non leading questions in business - business listening skills include non leading questions for active empathic listening
non leading questions in business - business listening skills include non leading questions for active empathic listening
non leading questions in business - business listening skills include non leading questions for active empathic listening

Part III: Asking Questions / Listening Self-Study

Listening Strategy and Skills

Your skill as a listener can make or break your success in leadership, teams, customer relationships, and negotiation.

Part III of the topic Listening Strategy and Skills is by editor Bruce Wilson, a business coach for executives, professionals, and entrepreneurs.

>Click here for an overview of all of the sections in this topic.

How Effective Listeners Ask Questions

Sometimes when listening you need to ask questions but don't want to "take over the conversation" from the talker. If you take over you not only risk showing the talker disrespect, but you may never find out what they know and are (or were) planning to say next! The following will help you keep them talking.

Restate, then use non-leading questions. The simplest way to ask a question without derailing someone who is right in the middle of saying something is to restate what the talker just said, then make a non-leading request for more information. (See the preceding section for more about recapping what the talker says.)

Examples of non-leading questions:

  • What do you think about this?
  • What would you do about this?
  • What's most important about this?

Situations where you need non-leading questions:

  • the talker stops talking before you think they've really finished;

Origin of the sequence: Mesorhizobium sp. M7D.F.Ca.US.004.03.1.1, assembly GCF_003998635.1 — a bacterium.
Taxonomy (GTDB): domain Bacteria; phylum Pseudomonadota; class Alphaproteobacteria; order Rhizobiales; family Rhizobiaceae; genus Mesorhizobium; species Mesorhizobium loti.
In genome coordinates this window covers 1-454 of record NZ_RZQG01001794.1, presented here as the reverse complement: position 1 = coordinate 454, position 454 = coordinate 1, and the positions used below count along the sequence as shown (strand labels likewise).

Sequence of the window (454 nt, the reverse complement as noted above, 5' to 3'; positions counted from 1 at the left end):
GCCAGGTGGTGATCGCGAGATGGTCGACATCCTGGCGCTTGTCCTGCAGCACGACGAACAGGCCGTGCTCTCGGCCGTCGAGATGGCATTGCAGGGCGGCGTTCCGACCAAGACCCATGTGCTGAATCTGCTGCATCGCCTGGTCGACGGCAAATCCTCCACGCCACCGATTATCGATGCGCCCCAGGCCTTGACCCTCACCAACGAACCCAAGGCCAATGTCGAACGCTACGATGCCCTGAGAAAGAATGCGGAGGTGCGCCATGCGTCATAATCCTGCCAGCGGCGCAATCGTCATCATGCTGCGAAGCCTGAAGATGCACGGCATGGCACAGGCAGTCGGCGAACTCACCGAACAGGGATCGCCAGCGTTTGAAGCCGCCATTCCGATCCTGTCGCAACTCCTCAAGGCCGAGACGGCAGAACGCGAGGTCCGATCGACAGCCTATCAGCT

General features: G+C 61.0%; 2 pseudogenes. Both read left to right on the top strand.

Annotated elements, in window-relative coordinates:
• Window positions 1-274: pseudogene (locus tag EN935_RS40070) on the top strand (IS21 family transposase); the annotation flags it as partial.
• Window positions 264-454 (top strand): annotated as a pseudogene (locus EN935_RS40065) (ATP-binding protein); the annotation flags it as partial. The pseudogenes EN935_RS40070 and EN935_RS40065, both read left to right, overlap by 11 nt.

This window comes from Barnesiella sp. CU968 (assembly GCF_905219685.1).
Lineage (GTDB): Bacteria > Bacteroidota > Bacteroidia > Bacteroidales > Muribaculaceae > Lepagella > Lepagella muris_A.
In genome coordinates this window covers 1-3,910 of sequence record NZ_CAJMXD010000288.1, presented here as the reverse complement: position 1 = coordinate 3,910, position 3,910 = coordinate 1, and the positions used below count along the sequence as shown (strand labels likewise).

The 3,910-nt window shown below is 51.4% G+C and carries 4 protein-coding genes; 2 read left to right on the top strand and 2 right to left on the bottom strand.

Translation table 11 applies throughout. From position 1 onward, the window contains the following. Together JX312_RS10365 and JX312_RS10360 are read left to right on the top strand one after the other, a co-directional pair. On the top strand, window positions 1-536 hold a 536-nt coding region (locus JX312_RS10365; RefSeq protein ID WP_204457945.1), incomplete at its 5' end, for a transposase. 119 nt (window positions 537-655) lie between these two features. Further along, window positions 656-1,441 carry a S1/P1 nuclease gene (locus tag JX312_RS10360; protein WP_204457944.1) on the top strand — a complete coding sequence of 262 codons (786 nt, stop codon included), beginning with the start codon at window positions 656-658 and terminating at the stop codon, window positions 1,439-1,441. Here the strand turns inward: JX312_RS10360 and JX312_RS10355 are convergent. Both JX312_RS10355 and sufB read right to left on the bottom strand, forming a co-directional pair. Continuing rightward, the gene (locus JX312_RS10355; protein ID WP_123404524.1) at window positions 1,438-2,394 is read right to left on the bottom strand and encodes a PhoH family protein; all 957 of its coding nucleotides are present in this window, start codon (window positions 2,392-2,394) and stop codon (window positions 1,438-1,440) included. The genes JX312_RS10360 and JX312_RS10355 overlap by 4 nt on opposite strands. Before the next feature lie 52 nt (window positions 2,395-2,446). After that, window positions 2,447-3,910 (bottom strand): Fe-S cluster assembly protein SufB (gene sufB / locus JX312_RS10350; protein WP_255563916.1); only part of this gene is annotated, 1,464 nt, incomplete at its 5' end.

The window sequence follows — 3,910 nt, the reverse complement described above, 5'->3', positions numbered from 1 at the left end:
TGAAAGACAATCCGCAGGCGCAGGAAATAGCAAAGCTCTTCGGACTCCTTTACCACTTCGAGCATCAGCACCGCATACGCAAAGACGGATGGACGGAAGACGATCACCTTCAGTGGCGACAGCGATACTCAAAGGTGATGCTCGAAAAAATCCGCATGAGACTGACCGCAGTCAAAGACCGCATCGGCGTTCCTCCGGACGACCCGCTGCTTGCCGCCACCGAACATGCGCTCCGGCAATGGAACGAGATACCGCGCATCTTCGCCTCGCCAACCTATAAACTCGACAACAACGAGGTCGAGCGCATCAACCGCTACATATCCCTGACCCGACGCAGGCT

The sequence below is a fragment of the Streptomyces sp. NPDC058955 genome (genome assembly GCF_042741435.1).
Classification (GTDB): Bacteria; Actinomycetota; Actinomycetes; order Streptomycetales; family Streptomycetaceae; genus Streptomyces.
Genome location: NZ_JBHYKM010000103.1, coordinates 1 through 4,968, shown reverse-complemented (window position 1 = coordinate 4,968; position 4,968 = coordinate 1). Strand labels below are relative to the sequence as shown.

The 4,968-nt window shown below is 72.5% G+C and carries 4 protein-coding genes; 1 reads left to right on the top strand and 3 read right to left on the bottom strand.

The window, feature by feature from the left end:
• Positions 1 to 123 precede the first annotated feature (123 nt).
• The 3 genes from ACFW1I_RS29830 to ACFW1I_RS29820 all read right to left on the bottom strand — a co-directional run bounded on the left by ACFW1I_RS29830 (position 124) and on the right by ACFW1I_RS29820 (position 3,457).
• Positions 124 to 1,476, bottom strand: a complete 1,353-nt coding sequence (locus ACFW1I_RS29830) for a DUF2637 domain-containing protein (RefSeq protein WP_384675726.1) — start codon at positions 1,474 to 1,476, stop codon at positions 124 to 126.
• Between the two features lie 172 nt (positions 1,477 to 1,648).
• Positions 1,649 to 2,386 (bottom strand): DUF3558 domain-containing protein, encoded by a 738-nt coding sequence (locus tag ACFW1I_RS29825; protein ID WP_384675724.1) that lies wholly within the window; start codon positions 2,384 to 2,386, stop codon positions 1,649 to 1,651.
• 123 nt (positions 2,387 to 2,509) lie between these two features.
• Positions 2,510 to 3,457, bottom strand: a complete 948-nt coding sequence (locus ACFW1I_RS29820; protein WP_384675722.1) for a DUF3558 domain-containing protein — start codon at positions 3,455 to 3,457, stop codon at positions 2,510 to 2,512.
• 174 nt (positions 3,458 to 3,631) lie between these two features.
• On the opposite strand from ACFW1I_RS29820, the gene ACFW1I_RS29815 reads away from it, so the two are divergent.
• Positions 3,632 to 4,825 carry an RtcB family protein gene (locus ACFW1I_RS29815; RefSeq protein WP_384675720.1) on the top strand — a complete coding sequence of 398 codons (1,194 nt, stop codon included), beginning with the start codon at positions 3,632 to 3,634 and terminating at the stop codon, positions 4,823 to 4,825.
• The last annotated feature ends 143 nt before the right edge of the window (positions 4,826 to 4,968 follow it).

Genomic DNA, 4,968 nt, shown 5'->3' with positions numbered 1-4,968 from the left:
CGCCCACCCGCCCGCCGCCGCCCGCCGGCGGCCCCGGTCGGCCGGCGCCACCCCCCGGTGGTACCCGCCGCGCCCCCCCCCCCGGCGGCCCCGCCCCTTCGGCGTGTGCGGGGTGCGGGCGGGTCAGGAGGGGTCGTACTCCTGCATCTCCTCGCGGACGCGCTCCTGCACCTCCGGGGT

• the talker changes the subject;
  • the talker keeps repeating themselves;
  • the talker presents options without recommending one in particular;
  • the talker doesn't offer, but you want their opinion;
  • the talker looks upset, but doesn't volunteer why.

In each case summarize briefly what was on the table and ask them to say more.

Dealing with Buzz Phrases. When the person you are listening to uses a new or unfamiliar word or phrase, it's important get clarification quickly. Listening with clarity makes a difference both to your understanding of what is being said and the talker's experience of being listened to.

Keep in mind that the talker is going to do a better job of presenting information, and have a more rewarding experience, if they sense they are being understood by you. However, when you seek clarification it's also important not to become defensive or otherwise sidetrack the talker. In this situation you can always try explaining: "You know, I'm not familiar with that yet, could you please explain a little about it to catch me up?"

Essential Listening Skills Self Study Exercises

The following are three exercises anyone can use to practice good listening skills and become more self-aware of your listening style. (For more advanced listening practice, you may want to consider taking a workshop or working with an executive or shadow coach.)

Exercise 1.